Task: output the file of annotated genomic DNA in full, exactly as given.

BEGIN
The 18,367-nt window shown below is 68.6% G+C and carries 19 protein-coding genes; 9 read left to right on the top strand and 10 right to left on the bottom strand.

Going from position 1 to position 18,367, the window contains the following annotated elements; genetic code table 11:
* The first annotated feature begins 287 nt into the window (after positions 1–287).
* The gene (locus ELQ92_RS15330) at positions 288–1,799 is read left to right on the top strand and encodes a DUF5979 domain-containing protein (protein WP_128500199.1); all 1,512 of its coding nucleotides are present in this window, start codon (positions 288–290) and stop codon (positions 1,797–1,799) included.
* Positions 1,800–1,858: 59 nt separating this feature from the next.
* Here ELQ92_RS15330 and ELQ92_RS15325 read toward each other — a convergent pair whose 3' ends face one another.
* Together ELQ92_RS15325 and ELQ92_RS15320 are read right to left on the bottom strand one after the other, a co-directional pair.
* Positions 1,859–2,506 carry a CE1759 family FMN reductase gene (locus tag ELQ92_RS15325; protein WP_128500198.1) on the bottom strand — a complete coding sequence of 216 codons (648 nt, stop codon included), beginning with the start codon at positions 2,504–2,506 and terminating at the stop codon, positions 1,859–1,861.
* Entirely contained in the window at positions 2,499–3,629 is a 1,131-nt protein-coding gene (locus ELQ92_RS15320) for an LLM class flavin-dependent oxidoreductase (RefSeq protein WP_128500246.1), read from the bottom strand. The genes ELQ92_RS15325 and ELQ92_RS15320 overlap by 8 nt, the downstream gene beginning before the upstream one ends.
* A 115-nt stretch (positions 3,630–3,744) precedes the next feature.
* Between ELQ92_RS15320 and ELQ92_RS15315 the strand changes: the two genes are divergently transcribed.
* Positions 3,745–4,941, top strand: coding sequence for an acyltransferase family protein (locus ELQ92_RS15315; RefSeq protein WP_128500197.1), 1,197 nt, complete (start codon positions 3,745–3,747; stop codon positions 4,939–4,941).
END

The 18,367-nt window shown below is 68.6% G+C and carries 19 protein-coding genes; 9 read left to right on the top strand and 10 right to left on the bottom strand.

Going from position 1 to position 18,367, the window contains the following annotated elements; genetic code table 11:
* The first annotated feature begins 287 nt into the window (after positions 1–287).
* The gene (locus ELQ92_RS15330) at positions 288–1,799 is read left to right on the top strand and encodes a DUF5979 domain-containing protein (protein WP_128500199.1); all 1,512 of its coding nucleotides are present in this window, start codon (positions 288–290) and stop codon (positions 1,797–1,799) included.
* Positions 1,800–1,858: 59 nt separating this feature from the next.
* Here ELQ92_RS15330 and ELQ92_RS15325 read toward each other — a convergent pair whose 3' ends face one another.
* Together ELQ92_RS15325 and ELQ92_RS15320 are read right to left on the bottom strand one after the other, a co-directional pair.
* Positions 1,859–2,506 carry a CE1759 family FMN reductase gene (locus tag ELQ92_RS15325; protein WP_128500198.1) on the bottom strand — a complete coding sequence of 216 codons (648 nt, stop codon included), beginning with the start codon at positions 2,504–2,506 and terminating at the stop codon, positions 1,859–1,861.
* Entirely contained in the window at positions 2,499–3,629 is a 1,131-nt protein-coding gene (locus ELQ92_RS15320) for an LLM class flavin-dependent oxidoreductase (RefSeq protein WP_128500246.1), read from the bottom strand. The genes ELQ92_RS15325 and ELQ92_RS15320 overlap by 8 nt, the downstream gene beginning before the upstream one ends.
* A 115-nt stretch (positions 3,630–3,744) precedes the next feature.
* Between ELQ92_RS15320 and ELQ92_RS15315 the strand changes: the two genes are divergently transcribed.
* Positions 3,745–4,941, top strand: coding sequence for an acyltransferase family protein (locus ELQ92_RS15315; RefSeq protein WP_128500197.1), 1,197 nt, complete (start codon positions 3,745–3,747; stop codon positions 4,939–4,941).